Patent application title: Telephone Security System
Lee Sanft (Davie, FL, US)
IPC8 Class: AH04M166FI
Class name: Radiotelephone system security or fraud prevention privacy, lock-out, or authentication
Publication date: 2011-12-15
Patent application number: 20110306319
Novel methods and devices for securing telephone access. A security code
is associated with a phone number that is to be secured. A securing
device that stores the security code is connected with the phone line of
the phone number, and intercepts each calling to the phone number by
requesting inputting of a security code and comparing the input code with
the stored security code. The calls with a matching security code would
be allowed to go through to the phone number's owner.
1. A method for securing a telephone number, comprising the actions of:
associating the telephone number with at least one security code;
providing said security code to authorized callers; and requesting
security code from an incoming calling.
2. The method of claim 1, wherein the action of associating the telephone number with security code is performed with a standalone device.
3. The method of claim 1, wherein the action of associating the telephone number with security code is performed with a phone set.
4. The method of claim 1, wherein the action of associating the telephone number with security code is performed with a cellular phone.
5. The method of claim 1, wherein the action of associating the telephone number with security code is performed by a phone service provider.
6. The method of claim 1, wherein the action of associating the telephone number with security code comprises associating plurality of security codes, wherein each code represents a different group of callers.
7. The method of claim 1, further comprising the action of switching to an answering function as the result of matching an incoming security code input with said security code.
8. A telephone security device, comprising: a first device module for storing at least one security code for a telephone number; a second device module for requesting an input security code from an incoming calling of the telephone number; a third device module for comparing the input security code with at least one said stored security code of the telephone number; and a fourth device module for switching the incoming calling, wherein said first, second, third and fourth device module are electronically connected and controlled by a computer processor.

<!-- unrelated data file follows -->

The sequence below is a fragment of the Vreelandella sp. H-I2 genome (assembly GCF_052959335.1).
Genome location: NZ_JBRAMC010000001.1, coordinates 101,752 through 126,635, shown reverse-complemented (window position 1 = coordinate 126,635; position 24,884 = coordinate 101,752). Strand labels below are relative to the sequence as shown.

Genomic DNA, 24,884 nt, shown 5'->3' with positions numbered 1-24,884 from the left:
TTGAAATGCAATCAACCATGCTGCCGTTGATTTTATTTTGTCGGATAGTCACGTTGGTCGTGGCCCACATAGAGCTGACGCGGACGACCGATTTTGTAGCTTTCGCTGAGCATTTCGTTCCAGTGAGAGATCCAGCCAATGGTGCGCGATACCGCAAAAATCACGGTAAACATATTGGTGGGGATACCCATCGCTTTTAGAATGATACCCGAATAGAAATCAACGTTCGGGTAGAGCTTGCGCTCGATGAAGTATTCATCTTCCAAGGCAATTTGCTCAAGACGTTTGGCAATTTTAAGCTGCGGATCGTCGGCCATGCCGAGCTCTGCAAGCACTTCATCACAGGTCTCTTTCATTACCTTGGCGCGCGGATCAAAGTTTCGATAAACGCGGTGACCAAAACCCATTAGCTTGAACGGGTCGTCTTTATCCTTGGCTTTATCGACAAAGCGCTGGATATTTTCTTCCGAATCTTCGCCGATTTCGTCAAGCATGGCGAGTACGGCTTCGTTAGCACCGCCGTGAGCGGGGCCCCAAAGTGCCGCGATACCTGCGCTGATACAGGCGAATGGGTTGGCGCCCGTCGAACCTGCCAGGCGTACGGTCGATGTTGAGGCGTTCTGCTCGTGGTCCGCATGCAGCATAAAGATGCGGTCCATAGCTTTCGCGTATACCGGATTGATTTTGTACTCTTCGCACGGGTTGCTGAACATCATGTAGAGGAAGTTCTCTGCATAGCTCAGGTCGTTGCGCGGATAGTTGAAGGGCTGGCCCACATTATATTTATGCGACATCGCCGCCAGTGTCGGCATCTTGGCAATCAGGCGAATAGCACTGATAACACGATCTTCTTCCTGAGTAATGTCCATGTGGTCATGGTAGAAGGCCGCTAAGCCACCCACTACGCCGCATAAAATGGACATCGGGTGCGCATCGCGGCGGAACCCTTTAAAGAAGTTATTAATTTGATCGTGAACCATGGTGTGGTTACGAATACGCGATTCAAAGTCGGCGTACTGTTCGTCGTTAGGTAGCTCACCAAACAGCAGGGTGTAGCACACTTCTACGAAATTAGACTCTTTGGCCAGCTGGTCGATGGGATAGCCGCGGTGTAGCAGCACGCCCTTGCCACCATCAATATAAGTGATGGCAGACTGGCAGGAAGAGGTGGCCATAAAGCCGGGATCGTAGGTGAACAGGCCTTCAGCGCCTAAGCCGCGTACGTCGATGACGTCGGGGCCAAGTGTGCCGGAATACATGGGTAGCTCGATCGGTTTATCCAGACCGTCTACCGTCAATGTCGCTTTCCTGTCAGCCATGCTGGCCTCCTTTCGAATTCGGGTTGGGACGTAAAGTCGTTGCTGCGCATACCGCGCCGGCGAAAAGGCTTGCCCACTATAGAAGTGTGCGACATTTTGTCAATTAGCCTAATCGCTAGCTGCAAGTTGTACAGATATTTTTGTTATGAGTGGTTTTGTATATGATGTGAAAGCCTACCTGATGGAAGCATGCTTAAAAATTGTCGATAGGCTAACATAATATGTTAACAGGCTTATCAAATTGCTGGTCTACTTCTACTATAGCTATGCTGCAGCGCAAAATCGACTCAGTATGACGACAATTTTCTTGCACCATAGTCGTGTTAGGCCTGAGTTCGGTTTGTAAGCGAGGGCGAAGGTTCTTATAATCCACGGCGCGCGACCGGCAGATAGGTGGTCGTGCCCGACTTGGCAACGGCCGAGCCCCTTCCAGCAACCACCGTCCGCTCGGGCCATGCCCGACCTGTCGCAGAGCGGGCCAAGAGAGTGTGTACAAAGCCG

9. The device of claim 8 is a standalone device.
10. The device of claim 8 is part of a phone set.
11. The device of claim 8 is part of a central server of a phone service provider.
12. The device of claim 8, wherein said first, second, third, and fourth device communicates with each other via the internet.
13. The device of claim 8, wherein at least one device module communicates wirelessly to other modules.
 The present application relates to phone access, and more particularly, to a novel method and device in providing telephone calling security.
 Note that the points discussed below may reflect the hindsight gained from the disclosed application, and are not necessarily admitted to be prior art.
 Unsolicited phone calls have become an annoying nuance to many people. Many frauds and crimes are conducted through the help of the easy access of a person's phone number. The most noticed examples are calls preying upon the elderly and calls soliciting credit numbers.
 Variety of methods and devices have been devised to provide some level of security to phone calls. The most popular methods include displaying caller IDs, screening and blocking unwanted caller phone numbers, and subscribing to privileged caller list, etc.
 However, almost all of the current methods require building a database of some sort by the user, either a caller ID database, a phone number database or a caller code database, and require comparing an incoming caller's ID or phone number with the pre-set caller ID database or phone number database. With people constantly moving and constantly changing of phone numbers, it is hard to keep an accurate caller ID list, which may render the phone screening devices non-useful by not allowing an allowed caller to call through.
 For elderly, and people who are busy, it may be an impossible or tenuous task for them to constantly updating their phone screening devices. This makes the phone screening process and device expensive to keep and to use as they may need assistance from other people.
 The present application discloses new approaches to phone access and security.
 A security code will be associated with a phone number. Like the security code of a credit card, the security code of the phone number will not be published or known to people without the authorization of the owner of the phone number.